verstehen on August 25th, 2003 02:20 am (UTC)
You're making the situation about 'I'm right, you're wrong' as if one or the other deserves a prize for winning. They're both human, both reactions are logical and neither are bastardly. I think you're letting an unreasonable bias get in the way from seeing both sides. Harry isn't being a bastard here. Nor is Cho being a bitch. You can't take that tack when both reactions are valid and perfectly human.

As for fatalism, he is. He moves on after Cedric quite easily (though it serves as a catalyst), in CoS as he's dying, he accepts it and finds it peaceful. As for Sirius, we don't see enough of him to really say. I suspect he'll move on, though Sirius's death provides, again, a catalyst and further growth for Harry. (There's also the little matter of Sirius only being 'half-dead' at this point.)
Eilaneilanhp on August 25th, 2003 02:58 am (UTC)
I am not making this about 'Cho is right and Harry is wrong', but about 'Cho is right in her own way, so why do people make her seem like a total bitch'.

Yes, Iam harsh with Harry. I am annoyed by his bahaviour since book four and the first chapter of OotP make me really dislike him.

What I think is wrong is fandom's reaction to Cho. 70-80% seem to think she is a bitch. But IMHO, she just reacts as anyone with that background and personality type would.

"He moves on after Cedric quite easily "

Cedric was neither one of his good friends, nor his godfather, so I don't think one can say that this is an example of him 'getting over it' quickly.

He accepted his own death, yes, but the death of someone else who one was very close to is something else entirely.
Natt: Christian Balenattish on August 25th, 2003 01:29 am (UTC)
I must say I don’t understand the premise of this essay. Proving Harry’s selfishness? All right, perfectly fine with me. I don't find it matters much, mainly because it's a minor part of the story and it's over with, but that doesn't mean I don't have a lengthy opinion. :)

He supposedly loves this girl, she stands there crying and he wants to leave.

Harry never states that he loves anyone. That is quite a leap from the mere crush he has on her. But more to the point--of course Harry wants to leave. She’s suddenly crying all over him, he has no experience with girls or comforting another person. He was uncomfortable himself. (Also, may I point out that what he wants is not as important as what he enacts. And he did not leave her there crying.)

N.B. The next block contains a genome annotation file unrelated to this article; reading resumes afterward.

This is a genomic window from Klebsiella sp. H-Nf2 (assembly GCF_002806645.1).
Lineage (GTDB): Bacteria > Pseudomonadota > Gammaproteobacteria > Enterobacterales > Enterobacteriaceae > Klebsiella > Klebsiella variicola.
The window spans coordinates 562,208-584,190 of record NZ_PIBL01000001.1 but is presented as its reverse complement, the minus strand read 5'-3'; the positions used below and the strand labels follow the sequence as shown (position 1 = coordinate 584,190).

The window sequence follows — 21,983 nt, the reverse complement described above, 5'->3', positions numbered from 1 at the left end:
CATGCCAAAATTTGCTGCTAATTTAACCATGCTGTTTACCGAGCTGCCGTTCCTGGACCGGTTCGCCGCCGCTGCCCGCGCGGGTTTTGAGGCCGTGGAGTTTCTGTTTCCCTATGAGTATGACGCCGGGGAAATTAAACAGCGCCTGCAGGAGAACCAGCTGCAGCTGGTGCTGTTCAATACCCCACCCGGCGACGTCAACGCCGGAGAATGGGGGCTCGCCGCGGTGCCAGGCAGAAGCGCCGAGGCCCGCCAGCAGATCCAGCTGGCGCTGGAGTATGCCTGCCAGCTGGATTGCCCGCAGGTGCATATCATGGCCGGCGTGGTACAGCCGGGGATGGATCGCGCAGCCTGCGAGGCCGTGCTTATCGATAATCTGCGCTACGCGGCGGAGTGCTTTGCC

He should know that a bit of comforting should be in order.

Should he? I really don’t think he has faulted here, because, basically, Harry’s a guy. Girls and boys are different, generally, and there is no way around that. Simply because Cho “needs” something does not mean that if she doesn’t receive it then Harry’s a jerk. More importantly, Harry is Harry. He’s not as emotional as she is. (Or at least, he’s not emotional in the same way.) He’s not wired the same way she is. He doesn’t know how to comfort and he certainly should not have to make himself uncomfortable for someone else if he is not able to.

Excuse me. If that isn't one of the most insensitive things I have ever read this boy saying I don't know what is. And even as Hermione explains it to him, he doesn't really realise what he's been doing wrong.

This, my dear, is one of the most disgusting things I find concerning “boy/girl” matters. The girl, so very much of the time, thinks if the boy does not do something to her liking, to her comfort, then it is wrong and it should be changed, or else he’s not worth it, or he’s a jerk, insensitive, a pig, a prick, and the list goes on. Because women (generally, once again), Cho in this case, take everything so personally. –Blow up every casual remark so that the man actually feels that if he wants to keep the girl, he needs to change himself to suit her whims. Cho might as well get a girlfriend if she wants that.

I’m getting off the subject, but do you see where I am going here?

The main reason I feel that Cho is the annoying one is that A) she makes a great big deal out of silly things and B) she expects Harry to talk about things that she should realize make him uncomfortable.

(Continued)
Natt: Christian Balenattish on August 25th, 2003 01:30 am (UTC)
(Continued)

Examples:

A.1 Harry wanting to meet Hermione after their date: What is the big deal? If she actually has feelings enough to want to get to know him, to date him, should she not notice enough about him to draw the conclusion that he and Hermione are just friends? (What infuriates me more is that Hermione actually tries to correct Harry, telling him what he did “wrong,” though I don’t suppose she, Hermione, can help it.) He made a prior engagement. He is right to offer to let her come along. It’s not as though they are seriously involved with one another, either, so I have no clue where Cho gets off being so angry. I’ll take a leap, since she is in Ravenclaw, and say she’s at least moderately intelligent—so why would she not know Harry’s relationship to Hermione and why should she not understand that Harry is not trying to insult her by inviting her along? I don’t know, but I am convinced that she, not Harry, was the insensitive one in this situation.